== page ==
Wisconsin Scrubwomen, 1933

Meet the women who kept the Wisconsin Capitol Building clean in 1933.  All were white and older. Most wore glasses.  The sensible lace up Oxford was the most popular footwear, but two wore shoes that hearkened back to the strappy versions of the 1920s.  Three chose to dress up their outfits with bits of jewelry. Did they know their pictures were going to be taken that day?  And did that also explain the dressy white aprons a few wore?  I would think that the patterned versions would have been easier to keep clean.

The photo credits give us a little more information about who these women were.  The woman on the left, Mrs. Mary DeRenzo, was listed as the oldest scrubwoman.  Since she doesn’t look that old, I’m guessing that she had worked there the longest.  Perhaps she was the boss, which might explain why she didn’t wear an apron like all the others. Only Miss Mary McCloskey, third from the left, was unmarried.  

The Wisconsin Historical Society followed up on the story of Ingebord Sidwell.  Fourth from the left in the photo above, she was in her early seventies when the photo was taken, an old age to be doing hard physical labor. Ten years later, she lobbied the state governor to make sure that the state passed a pension system for government workers.  Her share was a princely $14.70–that’s about $217.00 today.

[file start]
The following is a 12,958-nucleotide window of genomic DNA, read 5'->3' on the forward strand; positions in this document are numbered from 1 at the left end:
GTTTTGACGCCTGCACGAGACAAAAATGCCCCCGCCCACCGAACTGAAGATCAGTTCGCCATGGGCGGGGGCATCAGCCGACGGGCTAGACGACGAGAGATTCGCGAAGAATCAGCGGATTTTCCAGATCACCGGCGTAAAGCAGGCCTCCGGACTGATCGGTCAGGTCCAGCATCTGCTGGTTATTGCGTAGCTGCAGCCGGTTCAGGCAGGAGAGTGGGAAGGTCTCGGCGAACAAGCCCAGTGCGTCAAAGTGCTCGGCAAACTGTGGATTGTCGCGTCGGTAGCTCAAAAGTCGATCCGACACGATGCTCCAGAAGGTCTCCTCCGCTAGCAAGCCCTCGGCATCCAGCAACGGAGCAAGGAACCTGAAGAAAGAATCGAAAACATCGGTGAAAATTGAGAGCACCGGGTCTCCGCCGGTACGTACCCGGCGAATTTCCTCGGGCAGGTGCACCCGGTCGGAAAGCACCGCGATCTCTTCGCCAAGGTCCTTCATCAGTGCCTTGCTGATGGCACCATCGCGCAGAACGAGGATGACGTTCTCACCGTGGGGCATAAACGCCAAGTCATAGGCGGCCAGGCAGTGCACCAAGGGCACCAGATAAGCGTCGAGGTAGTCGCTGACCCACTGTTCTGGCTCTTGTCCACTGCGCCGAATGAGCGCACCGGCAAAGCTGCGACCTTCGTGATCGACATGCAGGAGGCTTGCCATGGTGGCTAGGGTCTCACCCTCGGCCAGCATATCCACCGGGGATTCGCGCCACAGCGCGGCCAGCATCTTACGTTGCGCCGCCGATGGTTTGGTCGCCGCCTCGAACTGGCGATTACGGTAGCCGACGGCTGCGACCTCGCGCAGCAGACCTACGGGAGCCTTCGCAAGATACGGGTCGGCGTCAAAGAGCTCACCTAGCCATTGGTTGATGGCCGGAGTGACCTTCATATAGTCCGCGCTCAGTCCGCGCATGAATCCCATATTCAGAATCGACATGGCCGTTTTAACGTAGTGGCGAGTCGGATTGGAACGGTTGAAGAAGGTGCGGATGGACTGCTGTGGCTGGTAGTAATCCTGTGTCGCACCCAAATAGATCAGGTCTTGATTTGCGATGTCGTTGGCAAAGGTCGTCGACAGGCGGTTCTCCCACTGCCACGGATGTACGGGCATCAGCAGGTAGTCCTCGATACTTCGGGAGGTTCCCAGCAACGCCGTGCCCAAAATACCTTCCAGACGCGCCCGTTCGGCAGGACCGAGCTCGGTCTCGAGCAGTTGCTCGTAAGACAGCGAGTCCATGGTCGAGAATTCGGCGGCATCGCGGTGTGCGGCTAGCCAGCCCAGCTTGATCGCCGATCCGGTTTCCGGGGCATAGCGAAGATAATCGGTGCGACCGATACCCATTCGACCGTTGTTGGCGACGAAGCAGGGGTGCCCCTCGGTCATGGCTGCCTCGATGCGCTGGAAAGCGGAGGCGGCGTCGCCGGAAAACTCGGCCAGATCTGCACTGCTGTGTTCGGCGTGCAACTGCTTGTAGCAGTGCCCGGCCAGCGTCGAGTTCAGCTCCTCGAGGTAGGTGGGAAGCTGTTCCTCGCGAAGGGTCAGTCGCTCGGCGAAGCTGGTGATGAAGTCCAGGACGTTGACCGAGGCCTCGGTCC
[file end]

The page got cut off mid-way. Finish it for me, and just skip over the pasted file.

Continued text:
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2 Responses to Wisconsin Scrubwomen, 1933

  1. Susan says:

    I love the dignity of these hard-working women.

  2. Nann says:

    They are a tableau of the many ethnic groups that settled Wisconsin.

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